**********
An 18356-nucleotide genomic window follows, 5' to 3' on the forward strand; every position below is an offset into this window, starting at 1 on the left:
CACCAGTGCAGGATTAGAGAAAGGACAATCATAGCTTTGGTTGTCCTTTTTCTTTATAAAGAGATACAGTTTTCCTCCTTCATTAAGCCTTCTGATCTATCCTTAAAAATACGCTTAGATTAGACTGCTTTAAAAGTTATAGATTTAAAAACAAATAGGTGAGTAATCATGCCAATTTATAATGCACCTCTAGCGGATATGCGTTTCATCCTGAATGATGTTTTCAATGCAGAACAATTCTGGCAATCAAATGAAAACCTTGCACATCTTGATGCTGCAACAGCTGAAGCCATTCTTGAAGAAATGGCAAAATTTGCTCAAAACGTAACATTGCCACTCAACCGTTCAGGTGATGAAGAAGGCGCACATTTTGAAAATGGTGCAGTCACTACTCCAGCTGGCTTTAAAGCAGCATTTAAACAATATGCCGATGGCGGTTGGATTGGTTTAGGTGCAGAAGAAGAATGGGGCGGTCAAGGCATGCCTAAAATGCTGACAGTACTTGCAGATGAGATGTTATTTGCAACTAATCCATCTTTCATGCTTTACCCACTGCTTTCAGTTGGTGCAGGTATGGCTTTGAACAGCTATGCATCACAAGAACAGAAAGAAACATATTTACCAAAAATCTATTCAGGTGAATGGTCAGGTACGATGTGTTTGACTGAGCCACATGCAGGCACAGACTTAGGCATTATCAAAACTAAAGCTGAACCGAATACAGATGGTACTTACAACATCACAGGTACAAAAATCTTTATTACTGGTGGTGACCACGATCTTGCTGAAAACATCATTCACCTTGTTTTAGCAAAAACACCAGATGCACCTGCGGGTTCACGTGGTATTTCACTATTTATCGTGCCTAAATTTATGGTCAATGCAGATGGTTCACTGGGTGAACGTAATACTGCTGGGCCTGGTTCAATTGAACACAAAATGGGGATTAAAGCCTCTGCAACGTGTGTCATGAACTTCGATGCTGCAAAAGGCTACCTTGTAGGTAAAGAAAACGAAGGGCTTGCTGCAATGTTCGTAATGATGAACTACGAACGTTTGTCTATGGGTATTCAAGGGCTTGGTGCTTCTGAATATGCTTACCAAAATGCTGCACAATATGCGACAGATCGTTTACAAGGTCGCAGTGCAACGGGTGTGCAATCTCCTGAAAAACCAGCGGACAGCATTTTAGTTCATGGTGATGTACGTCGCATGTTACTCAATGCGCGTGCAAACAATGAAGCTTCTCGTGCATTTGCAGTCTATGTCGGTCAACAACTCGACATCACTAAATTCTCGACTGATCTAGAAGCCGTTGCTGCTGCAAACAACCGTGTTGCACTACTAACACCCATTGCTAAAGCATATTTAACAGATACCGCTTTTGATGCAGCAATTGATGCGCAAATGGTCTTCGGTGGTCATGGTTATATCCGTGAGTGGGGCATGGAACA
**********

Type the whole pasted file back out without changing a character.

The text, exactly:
An 18356-nucleotide genomic window follows, 5' to 3' on the forward strand; every position below is an offset into this window, starting at 1 on the left:
CACCAGTGCAGGATTAGAGAAAGGACAATCATAGCTTTGGTTGTCCTTTTTCTTTATAAAGAGATACAGTTTTCCTCCTTCATTAAGCCTTCTGATCTATCCTTAAAAATACGCTTAGATTAGACTGCTTTAAAAGTTATAGATTTAAAAACAAATAGGTGAGTAATCATGCCAATTTATAATGCACCTCTAGCGGATATGCGTTTCATCCTGAATGATGTTTTCAATGCAGAACAATTCTGGCAATCAAATGAAAACCTTGCACATCTTGATGCTGCAACAGCTGAAGCCATTCTTGAAGAAATGGCAAAATTTGCTCAAAACGTAACATTGCCACTCAACCGTTCAGGTGATGAAGAAGGCGCACATTTTGAAAATGGTGCAGTCACTACTCCAGCTGGCTTTAAAGCAGCATTTAAACAATATGCCGATGGCGGTTGGATTGGTTTAGGTGCAGAAGAAGAATGGGGCGGTCAAGGCATGCCTAAAATGCTGACAGTACTTGCAGATGAGATGTTATTTGCAACTAATCCATCTTTCATGCTTTACCCACTGCTTTCAGTTGGTGCAGGTATGGCTTTGAACAGCTATGCATCACAAGAACAGAAAGAAACATATTTACCAAAAATCTATTCAGGTGAATGGTCAGGTACGATGTGTTTGACTGAGCCACATGCAGGCACAGACTTAGGCATTATCAAAACTAAAGCTGAACCGAATACAGATGGTACTTACAACATCACAGGTACAAAAATCTTTATTACTGGTGGTGACCACGATCTTGCTGAAAACATCATTCACCTTGTTTTAGCAAAAACACCAGATGCACCTGCGGGTTCACGTGGTATTTCACTATTTATCGTGCCTAAATTTATGGTCAATGCAGATGGTTCACTGGGTGAACGTAATACTGCTGGGCCTGGTTCAATTGAACACAAAATGGGGATTAAAGCCTCTGCAACGTGTGTCATGAACTTCGATGCTGCAAAAGGCTACCTTGTAGGTAAAGAAAACGAAGGGCTTGCTGCAATGTTCGTAATGATGAACTACGAACGTTTGTCTATGGGTATTCAAGGGCTTGGTGCTTCTGAATATGCTTACCAAAATGCTGCACAATATGCGACAGATCGTTTACAAGGTCGCAGTGCAACGGGTGTGCAATCTCCTGAAAAACCAGCGGACAGCATTTTAGTTCATGGTGATGTACGTCGCATGTTACTCAATGCGCGTGCAAACAATGAAGCTTCTCGTGCATTTGCAGTCTATGTCGGTCAACAACTCGACATCACTAAATTCTCGACTGATCTAGAAGCCGTTGCTGCTGCAAACAACCGTGTTGCACTACTAACACCCATTGCTAAAGCATATTTAACAGATACCGCTTTTGATGCAGCAATTGATGCGCAAATGGTCTTCGGTGGTCATGGTTATATCCGTGAGTGGGGCATGGAACA